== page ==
The Whole Picture: An Authentic School Quality Report Card

by Ann O’Halloran

It’s fall in Massachusetts. MCAS scores scream out in the headlines and insinuate their way into nearly all school discussions. Lost in the past is the original intent of the 1993 Education Reform Act, calling for multiple measures of student learning.

The current era of manic reform has created too many American school systems teaching primarily to the tested subjects. For some, though thankfully not all schools, every minute of every day follows a robotic scripted teaching program, no recess, no playground, no library, no music class, no physical education. Dollars spent on test prep, not on maintaining a building safe for students and teachers. A tenuous link between school and home.

All the hoopla around testing now defines education. Rarely brought into focus is the background of what’s happening in our schools.  Socioeconomic challenges may be mentioned, but the vital school qualities which are missing or marginalized are rarely part of the discussion.

A parallel “School Quality Report Card,” should appear right next to each school’s test “data.”  Here, the commitment of our communities to the future would be revealed.

Schools were my home for my 32 years as a teacher, and I have a developed eye for those which should be labeled “Advanced” in the truest sense. They foster confidence, not fear, welcoming students and creating a safe haven. Their variety of learning opens a door for each child where personal gifts and strengths can be found and encouraged. They honor dreams, as well as achievement.

The Education Reform Act of 1993 actually requires each school system to “file a description” on many school qualities, so much of the information is just waiting to be published right next to the MCAS scores.  Let’s be honest and paint the whole picture of education in the Commonwealth. Here’s my test for schools.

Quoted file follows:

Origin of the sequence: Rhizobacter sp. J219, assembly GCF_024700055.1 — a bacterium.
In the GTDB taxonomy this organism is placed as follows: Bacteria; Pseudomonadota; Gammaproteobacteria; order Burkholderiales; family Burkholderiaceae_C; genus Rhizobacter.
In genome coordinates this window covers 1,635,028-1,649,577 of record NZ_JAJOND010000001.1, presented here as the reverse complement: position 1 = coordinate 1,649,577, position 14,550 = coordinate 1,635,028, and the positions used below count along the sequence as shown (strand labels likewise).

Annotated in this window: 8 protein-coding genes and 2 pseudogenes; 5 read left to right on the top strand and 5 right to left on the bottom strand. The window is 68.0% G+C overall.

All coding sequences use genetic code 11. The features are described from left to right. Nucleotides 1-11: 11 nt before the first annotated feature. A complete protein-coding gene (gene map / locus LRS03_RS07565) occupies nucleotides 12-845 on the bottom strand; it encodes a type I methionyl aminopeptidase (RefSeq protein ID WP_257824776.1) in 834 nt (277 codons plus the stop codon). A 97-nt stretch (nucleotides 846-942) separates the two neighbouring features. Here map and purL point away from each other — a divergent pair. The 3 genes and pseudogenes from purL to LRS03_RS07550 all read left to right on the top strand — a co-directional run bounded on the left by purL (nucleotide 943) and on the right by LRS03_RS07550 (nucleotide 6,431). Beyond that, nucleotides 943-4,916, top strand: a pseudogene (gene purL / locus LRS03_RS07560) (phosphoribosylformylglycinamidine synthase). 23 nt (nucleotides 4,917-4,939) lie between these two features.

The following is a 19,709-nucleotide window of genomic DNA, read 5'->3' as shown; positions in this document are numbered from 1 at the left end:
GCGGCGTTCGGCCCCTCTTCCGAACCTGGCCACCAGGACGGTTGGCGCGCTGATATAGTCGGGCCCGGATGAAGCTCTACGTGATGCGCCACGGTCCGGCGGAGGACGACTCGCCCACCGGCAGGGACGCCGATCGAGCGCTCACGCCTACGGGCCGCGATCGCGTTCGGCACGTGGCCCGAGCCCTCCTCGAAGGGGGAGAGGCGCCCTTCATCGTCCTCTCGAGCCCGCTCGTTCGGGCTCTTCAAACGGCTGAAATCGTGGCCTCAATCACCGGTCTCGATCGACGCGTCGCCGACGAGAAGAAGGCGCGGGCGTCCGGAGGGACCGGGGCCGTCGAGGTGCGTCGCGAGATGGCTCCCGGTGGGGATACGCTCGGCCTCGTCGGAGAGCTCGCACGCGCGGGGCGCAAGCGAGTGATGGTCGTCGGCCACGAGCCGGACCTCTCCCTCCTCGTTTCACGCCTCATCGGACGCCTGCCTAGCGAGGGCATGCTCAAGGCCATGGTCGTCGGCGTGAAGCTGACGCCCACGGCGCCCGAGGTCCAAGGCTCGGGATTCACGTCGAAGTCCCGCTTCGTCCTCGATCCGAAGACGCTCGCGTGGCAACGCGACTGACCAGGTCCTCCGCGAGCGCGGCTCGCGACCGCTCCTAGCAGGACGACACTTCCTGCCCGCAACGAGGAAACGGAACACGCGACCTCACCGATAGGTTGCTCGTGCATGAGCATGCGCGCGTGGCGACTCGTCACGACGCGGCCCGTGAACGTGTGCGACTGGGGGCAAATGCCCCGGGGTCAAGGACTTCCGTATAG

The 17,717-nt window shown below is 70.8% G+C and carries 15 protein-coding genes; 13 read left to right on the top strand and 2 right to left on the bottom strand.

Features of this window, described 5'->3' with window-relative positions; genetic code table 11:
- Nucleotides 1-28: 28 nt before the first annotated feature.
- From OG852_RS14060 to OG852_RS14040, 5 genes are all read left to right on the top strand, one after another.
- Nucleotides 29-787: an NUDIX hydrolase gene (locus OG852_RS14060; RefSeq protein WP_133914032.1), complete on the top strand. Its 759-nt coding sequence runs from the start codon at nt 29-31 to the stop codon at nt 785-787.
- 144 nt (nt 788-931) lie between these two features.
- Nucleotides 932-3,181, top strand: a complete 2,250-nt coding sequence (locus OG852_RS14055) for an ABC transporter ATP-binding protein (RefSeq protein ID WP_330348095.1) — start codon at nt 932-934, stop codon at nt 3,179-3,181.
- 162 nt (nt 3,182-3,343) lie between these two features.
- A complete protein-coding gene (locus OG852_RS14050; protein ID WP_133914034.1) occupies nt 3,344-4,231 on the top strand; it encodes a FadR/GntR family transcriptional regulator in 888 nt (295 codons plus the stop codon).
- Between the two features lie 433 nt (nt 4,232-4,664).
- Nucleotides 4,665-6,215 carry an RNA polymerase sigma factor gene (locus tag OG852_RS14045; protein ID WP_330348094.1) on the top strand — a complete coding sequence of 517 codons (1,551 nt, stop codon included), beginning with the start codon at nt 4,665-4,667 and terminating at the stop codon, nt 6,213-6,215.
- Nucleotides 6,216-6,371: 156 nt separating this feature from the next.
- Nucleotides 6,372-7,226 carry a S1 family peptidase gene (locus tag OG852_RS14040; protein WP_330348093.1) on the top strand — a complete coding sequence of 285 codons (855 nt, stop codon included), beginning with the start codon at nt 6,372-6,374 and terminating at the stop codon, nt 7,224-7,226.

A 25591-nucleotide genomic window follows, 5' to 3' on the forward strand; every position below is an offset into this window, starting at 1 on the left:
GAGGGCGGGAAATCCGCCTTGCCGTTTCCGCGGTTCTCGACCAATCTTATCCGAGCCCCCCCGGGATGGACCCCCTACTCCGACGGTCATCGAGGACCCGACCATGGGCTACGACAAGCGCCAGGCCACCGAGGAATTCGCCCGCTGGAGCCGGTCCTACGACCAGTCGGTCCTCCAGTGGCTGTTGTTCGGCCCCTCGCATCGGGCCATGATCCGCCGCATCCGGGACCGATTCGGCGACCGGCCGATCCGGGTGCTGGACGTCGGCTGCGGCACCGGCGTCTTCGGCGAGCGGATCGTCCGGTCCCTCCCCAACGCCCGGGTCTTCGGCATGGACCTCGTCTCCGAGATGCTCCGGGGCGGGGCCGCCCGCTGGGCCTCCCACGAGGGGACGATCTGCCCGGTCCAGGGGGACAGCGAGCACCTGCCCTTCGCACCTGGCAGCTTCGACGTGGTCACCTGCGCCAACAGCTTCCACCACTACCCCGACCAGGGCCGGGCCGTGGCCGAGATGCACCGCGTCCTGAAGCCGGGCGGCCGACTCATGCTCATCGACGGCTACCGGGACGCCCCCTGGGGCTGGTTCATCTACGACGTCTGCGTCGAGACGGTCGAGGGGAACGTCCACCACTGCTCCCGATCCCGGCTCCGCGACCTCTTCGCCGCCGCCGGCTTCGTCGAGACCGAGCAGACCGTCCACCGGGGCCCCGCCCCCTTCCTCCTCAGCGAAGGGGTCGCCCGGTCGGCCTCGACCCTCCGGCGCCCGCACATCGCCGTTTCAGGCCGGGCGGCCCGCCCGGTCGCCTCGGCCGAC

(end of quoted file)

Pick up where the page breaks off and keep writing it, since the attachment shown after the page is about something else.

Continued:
Physical Qualities: Adequate classroom space – appropriate to the ages of the children? Enough chairs, desks or tables for all students? Well-maintained restrooms? Water fountains kept working and hygienic, not taped up and nonfunctional? Appropriate playgrounds, not just a rectangle of black top, crowded to the hilt, with no climbing or play equipment? Supervised in a meaningful way? Clean lunch areas for students and staff? Building up-to-code? No peeling paint, cracked, discolored windows? No toxic substances or mold? Adequate numbers and training of custodians to maintain the building? Frequent checkups and fix-ups on ventilation, heat and water systems? Temperatures of all the spaces in the school appropriate to the season–not freezing in the winter so children must wear coats and hats inside, nor roasting in the warmer seasons with everyone wilting in the heat? Functional chair lifts or elevators?

School Culture/Resources/Programs: Is there a well-staffed after-school program, offering art, music, drama, gym and playground activities, as well as tutoring? Do class sizes and teacher/student ratio match established standards? Full-time school nurse?  Functioning and professionally staffed school library? Classroom books up to date? Enough for each child? Do music, art and P.E. programs enhance the school? Are there student plays, musicals, dance performances? An art program that opens the door to its amazing possibilities? A meaningful physical education program that will lead to lifelong enjoyment, including school sports and fitness programs? Ready access to computers?

Home and School: Do children feel safe at home? Getting to school? At school? Are they well-nourished in both places with sound medical, mental health and dental care? Do they come to school appropriately dressed? Is there active communication between home and school? A real connection to the rich variety of communities that make up the school?

The physical conditions of too many of our schools are unhealthy and dangerous. Too many important adults who are vitally needed are missing from the school. The critical relationship between school, community and home is missing. These failures can make the difference between an “Advanced” school and one labeled “Failed,” between a student who loves school and does his/her best or one who loathes school as a place where you go to be measured and labeled.

If we do not understand the vital nature of all of these key elements, it is we—the  citizens of the Commonwealth—who  deserve a failing score, for we will have failed the future.

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